Actually, I am not sure there would be that much more pressure- because all of the pressure of the season is off of you. You've basically clinched in July or so.

The added pressure may come from all the other teams trying to be the one to beat you.

Ol' No. 2

02-24-2006, 03:34 PM

I actually did the math on this once... taking into account the number of teams in each and every year.

The likelihood of the Sox not winning for 88 years in a row is was 1.06%. Or, better put- there is a 98.94% chance that if you form a team in 1918 and play until 2004, you'll win at least one World Series.

Now... what if you have two teams in the same city in 1918... what are the chances of never having a World Championship in that city through 2004?

0.0086%... or, better put- there was a 99.99914% chance that there would be a World Series winner in that time. And it didn't happen!The thing to remember, though, is that there are many teams. So if the chances of any given team not winning is 1% and if you have 30 teams, then the chances of some one of those 30 not winning is 30%. Improbable events happen every day.

samram

02-24-2006, 03:34 PM

Its for scientific notation.

Yeah, I know. Hence, the goofy smile after the sentence.

crazyozzie02

02-24-2006, 03:47 PM

Qouting Chirs Jericho: "Never EEEEEEVVVVVVEEEEEERRRRRR!!!!!!!"

IlliniSox4Life

02-24-2006, 04:14 PM

So since the statisticians are on this thread, here's a good question:

What are the odds of any given baseball team (not that I have one in mind) going 98 years without winning a championship? When you consider that there were only 16 teams before expansion, the typical team started each seaon 15-1. Even in modern days, its 29-1 for the typical team. So what are the odds of being on the downside of that 98 times in a row?

But the real question is what are the odds of a team not winning it in 98 years if they start out more along the lines of a 100-1 shot. And the odds of them not winning then is ~37%. In order for the odds of them not winning for 98 years to be >50% (meaning it is more likely they would've lost for 98 years than won any of those), they would have to have started out each season as a 142-1 shot. Those are some pretty bad teams.

StockdaleForVeep

02-24-2006, 04:29 PM

Someone has a better chance of batting 1.000 for a legit full season than a team winning every game

Ol' No. 2

02-24-2006, 04:55 PM

Someone has a better chance of batting 1.000 for a legit full season than a team winning every gameNo he doesn't. Not by a long shot. A .300 hitter hitting safely 50 consecutive times is about the same odds as a .750 team winning 162 in a row.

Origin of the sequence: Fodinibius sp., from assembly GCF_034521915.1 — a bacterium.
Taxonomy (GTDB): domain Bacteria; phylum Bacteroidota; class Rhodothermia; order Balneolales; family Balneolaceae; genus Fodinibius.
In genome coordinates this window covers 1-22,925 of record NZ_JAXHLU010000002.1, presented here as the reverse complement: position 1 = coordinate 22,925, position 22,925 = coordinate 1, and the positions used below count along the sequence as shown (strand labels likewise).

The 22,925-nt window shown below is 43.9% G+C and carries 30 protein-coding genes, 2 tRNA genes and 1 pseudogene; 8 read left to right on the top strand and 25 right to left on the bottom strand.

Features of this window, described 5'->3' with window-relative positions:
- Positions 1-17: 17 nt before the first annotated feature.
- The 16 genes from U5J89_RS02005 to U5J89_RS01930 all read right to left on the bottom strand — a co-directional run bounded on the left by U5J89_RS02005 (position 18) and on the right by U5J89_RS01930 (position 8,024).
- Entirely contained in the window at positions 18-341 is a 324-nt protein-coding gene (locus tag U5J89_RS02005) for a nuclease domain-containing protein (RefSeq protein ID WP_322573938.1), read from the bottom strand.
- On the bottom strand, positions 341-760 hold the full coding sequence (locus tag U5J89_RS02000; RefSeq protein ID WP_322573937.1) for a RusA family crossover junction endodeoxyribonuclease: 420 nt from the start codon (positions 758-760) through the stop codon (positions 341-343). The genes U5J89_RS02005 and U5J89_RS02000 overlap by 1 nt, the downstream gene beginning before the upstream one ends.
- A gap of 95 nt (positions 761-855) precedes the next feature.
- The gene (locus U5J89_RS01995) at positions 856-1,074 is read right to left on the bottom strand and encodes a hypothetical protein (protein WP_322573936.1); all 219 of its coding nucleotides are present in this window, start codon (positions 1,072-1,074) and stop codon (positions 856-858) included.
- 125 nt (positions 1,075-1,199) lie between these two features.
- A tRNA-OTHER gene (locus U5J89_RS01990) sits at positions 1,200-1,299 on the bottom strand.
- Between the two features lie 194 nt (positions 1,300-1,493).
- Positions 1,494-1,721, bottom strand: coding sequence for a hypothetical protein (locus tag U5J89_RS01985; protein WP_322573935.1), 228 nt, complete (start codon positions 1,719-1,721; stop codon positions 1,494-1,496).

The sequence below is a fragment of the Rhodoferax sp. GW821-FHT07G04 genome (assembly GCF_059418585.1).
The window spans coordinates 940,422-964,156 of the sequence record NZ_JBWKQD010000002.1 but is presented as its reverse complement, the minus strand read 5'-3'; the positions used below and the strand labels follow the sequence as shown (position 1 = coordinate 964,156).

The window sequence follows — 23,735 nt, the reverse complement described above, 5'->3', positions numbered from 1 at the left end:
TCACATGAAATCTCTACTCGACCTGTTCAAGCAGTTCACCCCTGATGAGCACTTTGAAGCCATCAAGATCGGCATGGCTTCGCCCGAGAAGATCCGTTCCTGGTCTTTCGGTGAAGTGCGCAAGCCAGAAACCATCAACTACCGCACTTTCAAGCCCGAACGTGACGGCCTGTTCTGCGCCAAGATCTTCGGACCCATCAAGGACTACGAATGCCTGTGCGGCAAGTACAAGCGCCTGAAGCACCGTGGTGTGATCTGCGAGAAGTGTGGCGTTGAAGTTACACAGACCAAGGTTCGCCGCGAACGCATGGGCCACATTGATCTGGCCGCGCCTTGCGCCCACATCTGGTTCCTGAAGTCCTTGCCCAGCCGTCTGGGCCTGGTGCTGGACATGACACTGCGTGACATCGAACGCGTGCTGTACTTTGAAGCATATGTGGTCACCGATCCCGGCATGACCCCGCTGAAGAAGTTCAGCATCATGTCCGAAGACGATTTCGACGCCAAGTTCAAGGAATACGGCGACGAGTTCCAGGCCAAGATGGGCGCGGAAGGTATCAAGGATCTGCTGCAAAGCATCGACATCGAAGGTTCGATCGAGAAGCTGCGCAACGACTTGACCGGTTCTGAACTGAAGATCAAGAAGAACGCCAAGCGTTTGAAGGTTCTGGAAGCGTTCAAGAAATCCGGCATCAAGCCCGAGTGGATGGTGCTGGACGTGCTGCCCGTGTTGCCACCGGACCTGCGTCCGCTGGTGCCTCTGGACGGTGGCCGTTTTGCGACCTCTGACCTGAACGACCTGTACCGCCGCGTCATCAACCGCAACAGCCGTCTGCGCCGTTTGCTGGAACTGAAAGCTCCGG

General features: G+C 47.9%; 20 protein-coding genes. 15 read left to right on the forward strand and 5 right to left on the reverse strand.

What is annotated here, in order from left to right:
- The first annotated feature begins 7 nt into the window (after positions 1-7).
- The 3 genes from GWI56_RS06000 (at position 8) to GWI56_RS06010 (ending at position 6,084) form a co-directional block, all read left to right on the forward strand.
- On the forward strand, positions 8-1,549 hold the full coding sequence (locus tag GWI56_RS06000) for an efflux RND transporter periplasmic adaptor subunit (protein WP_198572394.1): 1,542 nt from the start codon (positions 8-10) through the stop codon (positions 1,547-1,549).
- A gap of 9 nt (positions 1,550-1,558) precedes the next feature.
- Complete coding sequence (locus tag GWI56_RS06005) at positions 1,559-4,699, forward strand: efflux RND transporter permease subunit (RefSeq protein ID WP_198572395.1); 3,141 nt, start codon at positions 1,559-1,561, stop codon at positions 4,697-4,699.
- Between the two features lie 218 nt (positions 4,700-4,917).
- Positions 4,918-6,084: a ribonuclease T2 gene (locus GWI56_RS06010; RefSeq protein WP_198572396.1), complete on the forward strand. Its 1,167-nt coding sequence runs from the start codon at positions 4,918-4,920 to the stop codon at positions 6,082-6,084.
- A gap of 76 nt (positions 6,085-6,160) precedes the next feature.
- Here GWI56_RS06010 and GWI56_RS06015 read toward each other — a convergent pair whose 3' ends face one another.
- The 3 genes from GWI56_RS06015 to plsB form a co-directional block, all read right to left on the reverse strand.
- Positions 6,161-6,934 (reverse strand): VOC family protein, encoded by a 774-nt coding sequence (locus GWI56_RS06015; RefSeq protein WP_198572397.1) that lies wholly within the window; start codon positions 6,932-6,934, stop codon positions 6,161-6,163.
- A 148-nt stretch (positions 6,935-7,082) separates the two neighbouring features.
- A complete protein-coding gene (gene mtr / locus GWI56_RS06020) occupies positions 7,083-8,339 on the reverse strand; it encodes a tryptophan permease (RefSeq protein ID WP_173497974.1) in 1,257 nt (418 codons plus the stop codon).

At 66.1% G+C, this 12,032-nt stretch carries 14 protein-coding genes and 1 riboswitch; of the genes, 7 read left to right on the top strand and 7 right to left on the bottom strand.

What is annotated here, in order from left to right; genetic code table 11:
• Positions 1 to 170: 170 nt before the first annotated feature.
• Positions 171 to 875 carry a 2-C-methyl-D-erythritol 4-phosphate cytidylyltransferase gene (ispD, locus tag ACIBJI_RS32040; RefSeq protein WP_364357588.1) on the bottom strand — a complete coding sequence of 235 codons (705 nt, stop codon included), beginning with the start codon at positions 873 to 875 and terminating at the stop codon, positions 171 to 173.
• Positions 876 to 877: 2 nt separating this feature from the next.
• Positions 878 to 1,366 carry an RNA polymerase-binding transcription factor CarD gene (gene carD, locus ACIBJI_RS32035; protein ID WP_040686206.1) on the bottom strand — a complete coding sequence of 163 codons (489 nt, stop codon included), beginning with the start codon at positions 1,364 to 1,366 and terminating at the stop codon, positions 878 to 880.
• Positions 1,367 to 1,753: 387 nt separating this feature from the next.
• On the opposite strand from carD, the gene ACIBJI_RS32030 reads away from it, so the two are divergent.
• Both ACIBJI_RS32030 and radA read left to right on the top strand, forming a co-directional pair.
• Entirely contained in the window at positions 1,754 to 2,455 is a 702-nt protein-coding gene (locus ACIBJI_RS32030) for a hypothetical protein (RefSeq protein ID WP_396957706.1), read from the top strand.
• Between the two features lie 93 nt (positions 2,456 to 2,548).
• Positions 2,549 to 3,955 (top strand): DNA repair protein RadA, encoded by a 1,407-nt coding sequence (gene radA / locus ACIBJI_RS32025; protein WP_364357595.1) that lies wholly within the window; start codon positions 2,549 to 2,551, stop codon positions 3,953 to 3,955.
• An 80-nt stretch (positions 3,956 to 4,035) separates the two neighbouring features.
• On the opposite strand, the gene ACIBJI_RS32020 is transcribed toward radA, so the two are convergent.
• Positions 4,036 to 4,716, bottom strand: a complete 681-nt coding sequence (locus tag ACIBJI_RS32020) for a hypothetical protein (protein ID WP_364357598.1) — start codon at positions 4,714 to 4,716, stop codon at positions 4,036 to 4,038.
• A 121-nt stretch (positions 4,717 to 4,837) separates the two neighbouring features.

ondafarm

02-24-2006, 05:35 PM

Well take the best single season record % in regular season history (M's in 01 or whatever) and use that as the percentage you raise to the 162 power.

Using .75 as the chance of winning the odds are:

.00000000000000000000057534

Even using a normal 3 SD it would take a LOT longer than 1M years for the odds to even approach 99%. Heck if MLB had been around since the Big Bang it still wouldn't have happened...

The best team in major league history was: the 1906 Cubs who went 116-36 (.753) and then promptly lost the World Series to the White Sox. Look at it this way, the Giants won 96 games and finished 20 back.

soxinem1

02-24-2006, 05:37 PM

Not even in a million seasons.

Maybe in the PS2 version of 'Ran Santo cub Baseball' you can go 162-0!

ondafarm

02-24-2006, 09:02 PM

I hear that the Flubs are 162-0 in simulated games last year !!!

itsnotrequired

02-24-2006, 10:44 PM

Dude, "e" isn't a number.:redneck

Not a rational one anyway...

:rolleyes:

StockdaleForVeep

02-25-2006, 04:56 PM

A better argument would be could a team go 0-162

gbergman

02-26-2006, 01:28 AM

Someone has a better chance of batting 1.000 for a legit full season than a team winning every game

Cliff Politte last year:D:

gehrtsox7

02-26-2006, 01:37 AM

Sometimes I wonder if the people on this site just dont have anything better to do. GO SOX! If the sox were undefeated all season it would be cool, but booooring! The end of this past year was awesome because it went down to the wire and we came out on top.

StockdaleForVeep

02-26-2006, 03:49 PM

Cliff Politte last year:D:

Hahah im still in shock when i was playin mvp 05 and i had to bat in the nl games and my pitchers had better hittin days than my hitters, garland had a double, politte got an rbi and some god forsaken way hermanson got a triple

Thanx cub defense

asboog

02-26-2006, 05:56 PM

*oops wrong thread*

Baby Fisk

02-27-2006, 08:46 AM

The 1869 Cincinnati Red Stockings went 57-0. They continued their undefeated streak into 1870, going 81-0 before their first loss. It is recognized as the longest winning streak in professional baseball history. linky (http://www.1869reds.com/history.htm)